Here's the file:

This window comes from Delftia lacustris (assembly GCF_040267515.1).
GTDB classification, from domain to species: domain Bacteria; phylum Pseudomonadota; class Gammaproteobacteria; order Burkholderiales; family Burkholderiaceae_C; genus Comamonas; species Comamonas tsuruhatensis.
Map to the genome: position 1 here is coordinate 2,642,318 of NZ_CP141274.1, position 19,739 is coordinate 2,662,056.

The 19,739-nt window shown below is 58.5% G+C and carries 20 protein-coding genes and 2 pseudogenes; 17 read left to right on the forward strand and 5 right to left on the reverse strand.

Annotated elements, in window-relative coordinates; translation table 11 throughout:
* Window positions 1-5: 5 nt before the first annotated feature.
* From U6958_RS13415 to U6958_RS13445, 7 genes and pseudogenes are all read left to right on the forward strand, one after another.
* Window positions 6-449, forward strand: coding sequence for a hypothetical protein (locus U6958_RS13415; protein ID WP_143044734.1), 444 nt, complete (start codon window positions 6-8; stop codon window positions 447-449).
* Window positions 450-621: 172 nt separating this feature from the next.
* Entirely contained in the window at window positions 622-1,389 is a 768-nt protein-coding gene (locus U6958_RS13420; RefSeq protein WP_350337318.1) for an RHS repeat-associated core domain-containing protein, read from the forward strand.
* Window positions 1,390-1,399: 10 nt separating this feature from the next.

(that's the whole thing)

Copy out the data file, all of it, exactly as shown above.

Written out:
This window comes from Delftia lacustris (assembly GCF_040267515.1).
GTDB classification, from domain to species: domain Bacteria; phylum Pseudomonadota; class Gammaproteobacteria; order Burkholderiales; family Burkholderiaceae_C; genus Comamonas; species Comamonas tsuruhatensis.
Map to the genome: position 1 here is coordinate 2,642,318 of NZ_CP141274.1, position 19,739 is coordinate 2,662,056.

The 19,739-nt window shown below is 58.5% G+C and carries 20 protein-coding genes and 2 pseudogenes; 17 read left to right on the forward strand and 5 right to left on the reverse strand.

Annotated elements, in window-relative coordinates; translation table 11 throughout:
* Window positions 1-5: 5 nt before the first annotated feature.
* From U6958_RS13415 to U6958_RS13445, 7 genes and pseudogenes are all read left to right on the forward strand, one after another.
* Window positions 6-449, forward strand: coding sequence for a hypothetical protein (locus U6958_RS13415; protein ID WP_143044734.1), 444 nt, complete (start codon window positions 6-8; stop codon window positions 447-449).
* Window positions 450-621: 172 nt separating this feature from the next.
* Entirely contained in the window at window positions 622-1,389 is a 768-nt protein-coding gene (locus U6958_RS13420; RefSeq protein WP_350337318.1) for an RHS repeat-associated core domain-containing protein, read from the forward strand.
* Window positions 1,390-1,399: 10 nt separating this feature from the next.